Ecological Conditions and Health of Arctic Wetlands Modified by Nutrient and Contaminant Inputs from Colonial Birds

  • Mark MalloryEmail author
Reference work entry


The Arctic supports relatively few but large colonies of seabirds. These birds feed in the ocean, often on contaminated food webs, then concentrate and transport nutrients and contaminants through digestion. Back at the colony, the birds release these chemicals, which can then move into terrestrial food webs, accumulating in organisms that would not normally be exposed to these concentrations. Wetlands around Arctic seabird colonies may be oases of life due to nutrient deposition from seabirds, but they also become point sources of certain contaminants.


Seabird Contaminant Arctic Biomagnification Biotransport 


  1. AMAP. Arctic pollution 2011. Norway: Arctic Monitoring and Assessment Programme; 2011.Google Scholar
  2. Blais JM, Kimpe LE, McMahon D, Keatley BE, Mallory ML, Douglas MSV, Smol JP. Arctic seabirds transport marine-derived contaminants. Science. 2005;309:445.CrossRefPubMedGoogle Scholar
  3. Blais JM, Macdonald R, Mackay D, Webster E, Harvey C, Smol JP. Biologically mediated transport of contaminants to aquatic systems. Environ Sci Technol. 2007;41:1075–84.CrossRefPubMedGoogle Scholar
  4. Brimble SM, Foster KL, Mallory ML, MacDonald RW, Smol JP, Blais JM. High Arctic ponds receiving biotransported nutrients from a nearby seabird colony are also subject to potentially toxic loadings of arsenic, cadmium and zinc. Environ Toxicol Chem. 2009;28:2426–33.CrossRefPubMedGoogle Scholar
  5. Choy ES, Kimpe LE, Mallory ML, Smol JP, Blais JM. Biotransport of marine pollutants to a terrestrial food web: spatial patterns of persistent organic pollutants adjacent to a seabird colony in Arctic Canada. Environ Pollut. 2010;158:3431–8.CrossRefPubMedGoogle Scholar
  6. Côté G, Pienitz R, Velle G, Wang X. Impact of geese on the limnology of lakes and ponds from Bylot Island (Nunavut, Canada). Int Rev Hydrobiol. 2010;95:105–29.CrossRefGoogle Scholar
  7. Ellis JC. Marine birds on land: a review of plant biomass, species richness, and community composition in seabird colonies. Plant Ecol. 2005;181:227–41.CrossRefGoogle Scholar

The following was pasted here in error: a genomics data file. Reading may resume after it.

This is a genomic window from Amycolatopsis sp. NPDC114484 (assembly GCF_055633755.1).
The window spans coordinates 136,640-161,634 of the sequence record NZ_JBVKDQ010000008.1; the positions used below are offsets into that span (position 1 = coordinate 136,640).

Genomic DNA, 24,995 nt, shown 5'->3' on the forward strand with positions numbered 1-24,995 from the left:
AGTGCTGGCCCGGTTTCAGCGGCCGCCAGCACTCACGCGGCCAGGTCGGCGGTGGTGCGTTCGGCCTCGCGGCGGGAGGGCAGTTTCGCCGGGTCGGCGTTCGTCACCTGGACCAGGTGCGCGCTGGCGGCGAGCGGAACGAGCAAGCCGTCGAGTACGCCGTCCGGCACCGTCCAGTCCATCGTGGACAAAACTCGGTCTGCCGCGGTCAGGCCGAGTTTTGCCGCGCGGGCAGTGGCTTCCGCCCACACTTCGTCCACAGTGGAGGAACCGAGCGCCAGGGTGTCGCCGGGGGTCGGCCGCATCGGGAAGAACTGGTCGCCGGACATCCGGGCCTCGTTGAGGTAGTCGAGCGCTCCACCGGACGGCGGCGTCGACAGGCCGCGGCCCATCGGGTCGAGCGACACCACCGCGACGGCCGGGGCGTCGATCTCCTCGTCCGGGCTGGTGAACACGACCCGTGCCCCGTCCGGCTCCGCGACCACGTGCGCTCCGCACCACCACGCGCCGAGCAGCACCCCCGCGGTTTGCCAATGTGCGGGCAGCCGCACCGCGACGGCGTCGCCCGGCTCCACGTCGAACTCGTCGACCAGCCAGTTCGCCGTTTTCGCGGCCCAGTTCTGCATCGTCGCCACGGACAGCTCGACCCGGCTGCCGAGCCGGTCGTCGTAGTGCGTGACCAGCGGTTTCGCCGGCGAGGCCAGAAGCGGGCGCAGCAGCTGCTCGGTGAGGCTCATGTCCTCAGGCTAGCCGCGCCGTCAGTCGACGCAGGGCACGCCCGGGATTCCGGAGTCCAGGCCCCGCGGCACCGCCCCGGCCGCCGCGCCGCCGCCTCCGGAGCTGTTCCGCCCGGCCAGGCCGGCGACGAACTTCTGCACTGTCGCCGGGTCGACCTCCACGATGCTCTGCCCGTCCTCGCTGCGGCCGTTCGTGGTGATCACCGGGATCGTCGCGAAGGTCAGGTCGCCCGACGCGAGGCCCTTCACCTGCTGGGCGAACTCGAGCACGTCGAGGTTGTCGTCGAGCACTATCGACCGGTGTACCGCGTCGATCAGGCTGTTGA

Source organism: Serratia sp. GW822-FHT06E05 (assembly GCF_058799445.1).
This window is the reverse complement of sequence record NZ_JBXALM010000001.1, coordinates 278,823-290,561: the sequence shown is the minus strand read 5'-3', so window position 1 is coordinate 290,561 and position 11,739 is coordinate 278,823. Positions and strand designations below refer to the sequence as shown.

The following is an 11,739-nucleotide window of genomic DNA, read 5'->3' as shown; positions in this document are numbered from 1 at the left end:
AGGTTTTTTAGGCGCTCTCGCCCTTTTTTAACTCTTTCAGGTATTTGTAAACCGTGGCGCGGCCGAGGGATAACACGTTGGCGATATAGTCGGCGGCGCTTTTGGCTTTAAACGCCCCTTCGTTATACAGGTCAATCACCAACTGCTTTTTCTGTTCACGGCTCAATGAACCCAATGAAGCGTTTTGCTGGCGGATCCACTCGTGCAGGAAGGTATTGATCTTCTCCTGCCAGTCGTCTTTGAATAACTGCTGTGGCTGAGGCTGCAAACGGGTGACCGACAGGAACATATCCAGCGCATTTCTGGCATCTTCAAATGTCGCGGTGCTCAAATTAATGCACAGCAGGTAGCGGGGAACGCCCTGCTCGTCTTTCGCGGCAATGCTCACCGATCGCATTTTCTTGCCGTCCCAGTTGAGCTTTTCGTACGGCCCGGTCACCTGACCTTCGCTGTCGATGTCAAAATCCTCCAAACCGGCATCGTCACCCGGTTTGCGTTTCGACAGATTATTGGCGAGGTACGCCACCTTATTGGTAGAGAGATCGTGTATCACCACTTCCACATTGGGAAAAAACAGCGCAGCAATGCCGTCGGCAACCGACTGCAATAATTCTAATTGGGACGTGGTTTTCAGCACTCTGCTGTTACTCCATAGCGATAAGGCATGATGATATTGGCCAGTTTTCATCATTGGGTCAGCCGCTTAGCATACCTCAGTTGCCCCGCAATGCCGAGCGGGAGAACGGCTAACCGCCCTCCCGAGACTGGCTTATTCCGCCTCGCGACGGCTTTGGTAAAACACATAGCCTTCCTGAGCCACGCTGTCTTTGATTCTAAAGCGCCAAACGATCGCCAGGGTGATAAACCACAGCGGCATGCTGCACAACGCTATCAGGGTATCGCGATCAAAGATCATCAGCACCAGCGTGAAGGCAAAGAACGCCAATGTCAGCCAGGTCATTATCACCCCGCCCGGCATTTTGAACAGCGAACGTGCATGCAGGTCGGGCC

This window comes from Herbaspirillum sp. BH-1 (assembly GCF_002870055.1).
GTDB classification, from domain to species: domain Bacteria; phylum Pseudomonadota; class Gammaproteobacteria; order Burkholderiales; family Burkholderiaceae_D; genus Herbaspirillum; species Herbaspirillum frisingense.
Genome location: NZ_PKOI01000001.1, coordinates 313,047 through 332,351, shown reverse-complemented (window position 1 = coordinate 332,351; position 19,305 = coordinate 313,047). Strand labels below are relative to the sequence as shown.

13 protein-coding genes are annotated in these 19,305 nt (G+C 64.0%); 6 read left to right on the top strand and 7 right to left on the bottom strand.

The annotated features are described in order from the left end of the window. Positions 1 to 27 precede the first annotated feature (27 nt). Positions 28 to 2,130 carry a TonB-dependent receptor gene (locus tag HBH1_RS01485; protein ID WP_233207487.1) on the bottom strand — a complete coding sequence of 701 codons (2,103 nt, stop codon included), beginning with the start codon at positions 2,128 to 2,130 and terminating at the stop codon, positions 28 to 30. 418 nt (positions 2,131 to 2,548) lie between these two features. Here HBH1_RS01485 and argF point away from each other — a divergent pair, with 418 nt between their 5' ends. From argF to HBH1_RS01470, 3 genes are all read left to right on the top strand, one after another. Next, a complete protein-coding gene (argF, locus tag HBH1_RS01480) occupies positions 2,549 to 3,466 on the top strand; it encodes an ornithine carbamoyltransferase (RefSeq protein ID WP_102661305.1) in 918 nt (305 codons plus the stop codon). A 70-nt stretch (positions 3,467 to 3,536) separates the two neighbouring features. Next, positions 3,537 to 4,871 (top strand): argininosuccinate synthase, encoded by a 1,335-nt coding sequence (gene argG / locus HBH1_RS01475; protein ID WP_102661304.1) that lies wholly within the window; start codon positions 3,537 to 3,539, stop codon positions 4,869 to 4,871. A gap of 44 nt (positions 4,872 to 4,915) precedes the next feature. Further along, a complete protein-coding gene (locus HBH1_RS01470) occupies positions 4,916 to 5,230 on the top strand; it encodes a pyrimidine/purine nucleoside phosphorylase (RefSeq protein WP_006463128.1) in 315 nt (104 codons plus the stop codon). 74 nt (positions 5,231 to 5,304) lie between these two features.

8. Evenset A, Carroll J, Christensen GN, Kallenborn R, Gregor D, Gabrielsen GW. Seabird guano is an efficient conveyer of persistent organic pollutants (POPs) to Arctic lake ecosystems. Environ Sci Technol. 2007;41:1173–9.CrossRefPubMedGoogle Scholar
  9. Falconer MC, Nol E, Mallory ML. Breeding biology and provisioning of nestling snow buntings (Plectrophenax nivalis) in the Canadian High Arctic. Polar Biol. 2008;31:483–9.CrossRefGoogle Scholar
  10. Keatley BK, Blais J, Douglas MSV, Gregory-Eaves I, Mallory M, Michelutti N, Smol JP. Historical seabird population dynamics and their effects on Arctic pond ecosystems: a multi-proxy paleolimnological study from Cape Vera, Devon Island, Canada. Fund Appl Limnol. 2011;179:51–66.CrossRefGoogle Scholar
  11. Krummel EM, Macdonald RW, Kimpe LE, Gregory-Eaves I, Demers MJ, Smol JP, Finney B, Blais JM. Aquatic ecology: delivery of pollutants by spawning salmon. Nature. 2003;425:255–6.CrossRefPubMedGoogle Scholar
  12. Mallory ML, Fontaine AJ. Key marine habitat sites for migratory birds in Nunavut and the Northwest Territories. Can Wildl Serv Occasional Paper. 2004;109.Google Scholar
  13. Mallory ML, Fontaine AJ, Smith PA, Wiebe Robertson MO, Gilchrist HG. Water chemistry of ponds on Southampton Island, Nunavut, Canada: effects of habitat and ornithogenic inputs. Arch Hydrobiol. 2006;166:411–32.CrossRefGoogle Scholar
  14. Michelutti N, Keatley BE, Brimble S, Blais JM, Liu H, Douglas MSV, Mallory ML, MacDonald RW, Smol JP. Seabird-driven shifts in Arctic pond ecosystems. Proc R Soc Lond B. 2009;276:591–6.CrossRefGoogle Scholar
  15. Michelutti N, Brash J, Thienpont J, Blais JM, Kimpe L, Mallory ML, Douglas MSV, Smol JP. Trophic position influences the efficacy of seabirds as contaminant biovectors. Proc Natl Acad Sci U S A. 2010;107:10543–8.CrossRefPubMedPubMedCentralGoogle Scholar
  16. Roosens L, Van Den Brink N, Riddle M, Blust R, Neels H, Covaci A. Penguin colonies as secondary sources of contamination with persistent organic pollutants. J Environ Monit. 2007;9:822–5.CrossRefPubMedGoogle Scholar

Copyright information

© Springer Science+Business Media B.V., part of Springer Nature 2018

Authors and Affiliations

  1. 1.Coastal Wetland Ecosystems, Biology DepartmentAcadia UniversityWolfvilleCanada

Personalised recommendations